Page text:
Posts Tagged ‘Buttons are pushed’

WHEN BUTTONS ARE PUSHED

March 25, 2011

 Have you noticed people’s buttons getting pushed lately? Some respond with anger, frustration or depression. Others find that finger pointing, denial and avoidance are easier than talking things through.

 Opportunities abound to deal with issues, but some prefer to ignore the elephant in the room. It would take more than new glasses to correct that vision.

 Changing perspective helps: step back emotionally and observe in a detached way. This reminds you not to take it personally. But what should you do about it?

 Ask yourself: Is there something to get out of it, something to learn? Or is the point to get out of it and leave?

 And what’s the best action to take? This depends on the circumstances. But driving yourself bonkers and making yourself wrong only leads to a dead-end street.

 A lovely woman sent me a very ugly email. She wrote about demonic forces and people we once knew. She couldn’t be friends with me anymore because I was still associated with them, even though I wasn’t for years.

 Weeks later she apologized. Because of past injustices inflicted on her by this group, her deep pain was triggered. She obviously wasn’t herself when she wrote it.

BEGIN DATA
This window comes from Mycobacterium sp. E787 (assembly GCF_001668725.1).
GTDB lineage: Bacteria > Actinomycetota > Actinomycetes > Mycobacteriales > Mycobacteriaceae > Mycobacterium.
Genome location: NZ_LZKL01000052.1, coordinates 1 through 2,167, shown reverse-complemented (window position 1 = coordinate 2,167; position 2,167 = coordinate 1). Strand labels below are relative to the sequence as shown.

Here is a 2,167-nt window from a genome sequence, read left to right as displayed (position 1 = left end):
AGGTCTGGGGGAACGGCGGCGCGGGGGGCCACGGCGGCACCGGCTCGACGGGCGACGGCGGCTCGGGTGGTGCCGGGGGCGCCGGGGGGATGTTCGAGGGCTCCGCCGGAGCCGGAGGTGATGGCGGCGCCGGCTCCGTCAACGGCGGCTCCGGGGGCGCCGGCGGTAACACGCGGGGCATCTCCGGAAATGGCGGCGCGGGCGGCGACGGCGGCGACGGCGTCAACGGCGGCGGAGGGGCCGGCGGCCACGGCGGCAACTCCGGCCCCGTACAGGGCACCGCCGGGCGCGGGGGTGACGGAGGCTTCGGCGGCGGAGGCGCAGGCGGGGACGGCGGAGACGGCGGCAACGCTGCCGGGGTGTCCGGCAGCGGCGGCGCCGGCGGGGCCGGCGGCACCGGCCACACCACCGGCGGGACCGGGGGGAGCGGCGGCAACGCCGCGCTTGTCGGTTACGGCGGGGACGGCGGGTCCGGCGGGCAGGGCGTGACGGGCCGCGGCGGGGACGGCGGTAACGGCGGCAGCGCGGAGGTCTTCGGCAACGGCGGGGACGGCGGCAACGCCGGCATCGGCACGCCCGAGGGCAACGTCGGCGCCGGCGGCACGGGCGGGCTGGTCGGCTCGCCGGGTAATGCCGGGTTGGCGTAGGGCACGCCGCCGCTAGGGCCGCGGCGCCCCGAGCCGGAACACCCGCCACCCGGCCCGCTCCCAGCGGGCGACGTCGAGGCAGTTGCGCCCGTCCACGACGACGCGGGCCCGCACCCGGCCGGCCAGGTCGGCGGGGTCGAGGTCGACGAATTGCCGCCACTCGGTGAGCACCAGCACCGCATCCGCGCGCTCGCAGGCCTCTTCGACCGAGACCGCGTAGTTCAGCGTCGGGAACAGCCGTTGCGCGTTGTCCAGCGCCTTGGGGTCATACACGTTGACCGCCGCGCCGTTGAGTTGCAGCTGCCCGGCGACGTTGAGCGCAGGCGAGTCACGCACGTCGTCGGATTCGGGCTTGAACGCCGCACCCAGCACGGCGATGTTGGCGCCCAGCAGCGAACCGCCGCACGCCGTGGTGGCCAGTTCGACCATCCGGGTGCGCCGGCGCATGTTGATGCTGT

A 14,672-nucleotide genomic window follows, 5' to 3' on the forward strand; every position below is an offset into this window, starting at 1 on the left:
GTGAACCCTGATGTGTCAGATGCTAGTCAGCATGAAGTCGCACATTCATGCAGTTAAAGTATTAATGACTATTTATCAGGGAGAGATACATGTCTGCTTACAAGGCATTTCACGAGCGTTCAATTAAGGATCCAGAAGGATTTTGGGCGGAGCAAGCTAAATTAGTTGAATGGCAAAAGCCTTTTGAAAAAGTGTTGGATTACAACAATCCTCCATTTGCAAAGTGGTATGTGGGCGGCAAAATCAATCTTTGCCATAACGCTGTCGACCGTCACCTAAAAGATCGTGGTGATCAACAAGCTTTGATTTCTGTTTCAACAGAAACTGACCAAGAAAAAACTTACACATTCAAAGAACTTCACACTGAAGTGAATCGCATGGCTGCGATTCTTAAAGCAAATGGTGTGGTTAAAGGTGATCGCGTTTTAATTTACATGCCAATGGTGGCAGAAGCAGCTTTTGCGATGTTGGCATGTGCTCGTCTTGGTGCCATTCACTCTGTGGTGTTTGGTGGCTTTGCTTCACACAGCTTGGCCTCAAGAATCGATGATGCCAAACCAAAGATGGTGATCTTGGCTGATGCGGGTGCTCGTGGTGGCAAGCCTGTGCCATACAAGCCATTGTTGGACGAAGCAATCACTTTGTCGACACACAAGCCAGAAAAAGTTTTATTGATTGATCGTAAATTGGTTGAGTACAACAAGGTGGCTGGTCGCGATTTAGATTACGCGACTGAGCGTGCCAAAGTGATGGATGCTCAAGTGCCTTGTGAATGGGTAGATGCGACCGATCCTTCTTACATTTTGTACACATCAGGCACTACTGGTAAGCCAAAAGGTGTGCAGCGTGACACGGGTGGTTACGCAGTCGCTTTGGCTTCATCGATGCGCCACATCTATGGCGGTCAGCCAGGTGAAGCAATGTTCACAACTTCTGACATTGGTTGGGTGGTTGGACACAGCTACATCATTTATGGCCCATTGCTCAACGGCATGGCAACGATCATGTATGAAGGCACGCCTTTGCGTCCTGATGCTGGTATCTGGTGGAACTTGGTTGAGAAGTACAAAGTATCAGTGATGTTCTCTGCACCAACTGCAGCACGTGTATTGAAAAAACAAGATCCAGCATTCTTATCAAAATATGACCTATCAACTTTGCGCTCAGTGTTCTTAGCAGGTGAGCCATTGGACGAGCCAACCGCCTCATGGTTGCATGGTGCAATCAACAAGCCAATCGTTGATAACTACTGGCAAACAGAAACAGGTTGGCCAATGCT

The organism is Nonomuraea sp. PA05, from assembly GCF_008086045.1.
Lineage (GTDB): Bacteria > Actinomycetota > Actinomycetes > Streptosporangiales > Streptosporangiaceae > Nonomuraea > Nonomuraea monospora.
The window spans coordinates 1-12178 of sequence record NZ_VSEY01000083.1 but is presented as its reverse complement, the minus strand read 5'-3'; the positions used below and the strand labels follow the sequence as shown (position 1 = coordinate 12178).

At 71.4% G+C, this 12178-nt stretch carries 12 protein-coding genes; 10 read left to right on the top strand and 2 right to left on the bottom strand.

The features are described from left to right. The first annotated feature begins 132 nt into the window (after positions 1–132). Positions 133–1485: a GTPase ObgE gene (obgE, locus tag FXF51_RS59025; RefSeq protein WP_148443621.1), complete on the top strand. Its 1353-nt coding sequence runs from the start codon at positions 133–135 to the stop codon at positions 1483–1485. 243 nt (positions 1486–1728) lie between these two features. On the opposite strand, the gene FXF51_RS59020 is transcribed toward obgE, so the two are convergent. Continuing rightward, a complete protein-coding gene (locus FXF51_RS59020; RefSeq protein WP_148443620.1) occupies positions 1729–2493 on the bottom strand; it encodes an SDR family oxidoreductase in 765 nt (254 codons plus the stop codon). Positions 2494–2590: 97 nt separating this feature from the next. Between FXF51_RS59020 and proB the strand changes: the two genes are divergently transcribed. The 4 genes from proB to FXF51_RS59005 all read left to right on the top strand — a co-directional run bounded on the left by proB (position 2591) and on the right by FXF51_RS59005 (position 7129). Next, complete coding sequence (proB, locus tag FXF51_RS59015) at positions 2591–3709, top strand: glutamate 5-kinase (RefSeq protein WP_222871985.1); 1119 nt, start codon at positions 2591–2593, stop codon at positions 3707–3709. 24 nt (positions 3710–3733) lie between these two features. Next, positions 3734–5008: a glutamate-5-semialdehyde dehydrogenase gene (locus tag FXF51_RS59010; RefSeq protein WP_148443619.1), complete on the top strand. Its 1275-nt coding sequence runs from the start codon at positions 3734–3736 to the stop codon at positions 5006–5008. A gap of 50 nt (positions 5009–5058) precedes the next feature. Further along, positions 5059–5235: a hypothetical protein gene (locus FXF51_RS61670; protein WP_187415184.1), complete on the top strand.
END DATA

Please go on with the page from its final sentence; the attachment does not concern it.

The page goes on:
The point? I got out of it lessons of compassion; forgiveness; grace; and not judging as people make mistakes.

The action? Let go of the past and move on. We renewed our friendship.

 A few months later she sent another email explaining how she couldn’t be my friend because of my involvement with these same people.  

 The point? Get out of it. When people create too much drama and repeat patterns that they’re not shifting, it’s often best to step back.

The action? Don’t respond. Bless the situation and relationship and let them go.

 Here are tips on what you can do when buttons are pushed. Oh well, I can honestly say I’ve learned each one by doing the opposite.

 You can choose to push the easy button instead by using the following:

  1. Breathe deeply in a relaxed way.
  2. Step back emotionally and observe rather than become enmeshed with the story.
  3. Listen to what’s being expressed and understand their perspective.
  4. Let go of a need to be heard, validated and to express your viewpoint.
  5. Ask yourself that even if you don’t like it: Why is it essential that others should think the way you think they should?
  6. Tune in to your gut – what do you feel is true and the best action to take?

 “Forgive them for they know not what they do.” Then take action.

 Warning: using these tips will not give you the emotional exhilaration received from feeling right; trying to fix or rescue people; feeling victimized; having your ego stroked; expressing anger; trying to control; or the comfort of familiarity from reliving your sad story.

 It will:

  • Bring you peace of mind and heart
  • Awaken you to greater wisdom and awareness
  • Honor others even if you’re sure they’ve lost their mind
  • Reclaim your time and energy to enjoy life and pursue your goals
  • Bring you better results in the long run.

 My cousin just called. “Be sure to tell people that everyone needs some silly in their lives and that laughter is the best medicine.” Thanks, Sharon, for the best ideas. Don’t take things too seriously. It’s all good.

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